• “there will be practical completion if to all intents and purposes the building is complete. So the intent and purposes of the building is key.” [76];
  • whether a building is “fit for occupation” is a highly fact-sensitive question that cannot be determined in a vacuum [80]; and
  • “simply because a building is intended to house people that is not to say that breaches that do not affect the building’s ability to house people cannot prevent practical completion” [81].

Ultimately, it was not necessary for Waksman J to apply those principles to this case as Mears sought the declarations purely on the theoretical basis, relying merely on interpretation of the AFL. That is, it did not ask the court to determine on a factual basis (albeit, unsuccessfully attempting to introduce the argument at a late stage) whether the particular defects were so material and substantial so as to prevent PC from being achieved.

Court of Appeal judgment

Mears appealed Waksman J’s refusal to grant the declarations sought. The Court of Appeal agreed with Waksman J that, by clause 6.2, the parties were dealing with the question of materiality of a reduction in room size for the purposes of determining whether such reduction constituted a breach of contract – not the question of whether such a breach was material.

Again, while this was sufficient to dismiss the appeal, the Court of Appeal went on to consider the principles to be applied in determining whether PC has been reached.

The Court set out the following principles, which were broadly consistent with (but narrower than) Waksman J:

  1. PC is easier to recognise than define – as recognised in Keating. There are no hard and fast rules.
  2. The existence of latent defects (by their very nature) cannot prevent practical completion.
  3. There is no distinction to be drawn between defects and omissions.
  4. Not all patent defects prevent practical completion – only those that cannot be regarded as trifling.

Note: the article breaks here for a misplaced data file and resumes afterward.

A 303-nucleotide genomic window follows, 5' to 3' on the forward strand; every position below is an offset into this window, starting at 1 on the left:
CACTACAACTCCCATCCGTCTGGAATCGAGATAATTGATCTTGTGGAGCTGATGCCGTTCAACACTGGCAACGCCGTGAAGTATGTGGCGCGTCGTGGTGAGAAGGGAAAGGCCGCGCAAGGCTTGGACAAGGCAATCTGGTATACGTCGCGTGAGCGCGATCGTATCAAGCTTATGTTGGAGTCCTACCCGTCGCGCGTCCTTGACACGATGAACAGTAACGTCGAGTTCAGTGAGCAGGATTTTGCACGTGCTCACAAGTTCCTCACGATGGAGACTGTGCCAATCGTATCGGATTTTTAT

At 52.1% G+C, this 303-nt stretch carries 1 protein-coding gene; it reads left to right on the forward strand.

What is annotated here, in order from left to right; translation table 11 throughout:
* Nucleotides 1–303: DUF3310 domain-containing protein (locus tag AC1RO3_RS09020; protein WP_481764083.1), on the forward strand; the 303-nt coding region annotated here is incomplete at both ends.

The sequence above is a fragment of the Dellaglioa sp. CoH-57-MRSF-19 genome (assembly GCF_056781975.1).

5. Whether or not an item is trifling is a matter of fact and degree, to be measured against “the purpose of allowing the employers to take possession of the works and to use them as intended”. However, that does not mean that the mere fact that the building is capable of being used for its intended purpose, the works must be regarded as practically complete. Regard must be had to the nature and extent of the items of work which remain to be completed/remedied.
  6. Whether a defect is irremediable or incapable of being remedied economically, is irrelevant.

Commentary

While much of the Court of Appeal’s analysis in this case is fact-specific to the AFL, the Court of Appeal judgment is a welcome clarification of the principles that will be applied to the question of whether PC has been reached.

The Court of Appeal judgment in Mears confirms certain well-established principles, but also highlights that:

  • In the absence of a contractual definition of PC (as is the case under JCT standard forms), the term will be construed in accordance with the principles set out in the decided cases. The Court will be reluctant to look behind the plain wording of the contract and those general principles, to draw its own conclusions on commerciality.
  • Drafters of construction contracts and related contracts (such as agreements for lease) should turn their minds to whether any failure to meet such requirements is intended to preclude certification of PC and/or entitle a party to terminate the agreement, and if so, include express provision to that effect. In this regard, drafts should specifically consider any design/functional elements that are unique, or of greater importance, to the particular building and its intended use.
  • Developers/landlords should carefully consider whether their rights and obligations under ancillary agreements such as agreements for lease, are consistent with those under the construction contract. For example, proposed tenants may be entitled to exercise rights against the developer/landlord for which it cannot, in turn, exercise as against the contractor, either promptly or at all.

Further, the judgment lends substantial support to employers taking a more robust approach towards contractor administrators and those responsible for certifying PC, given that the Court has confirmed that the primary focus is on whether defects or omissions are “trifling”, and that the adequacy of the building for its intended use is not determinative of whether PC has been reached.

Josh Kemp (Senior Associate)
Arianne King (CEO)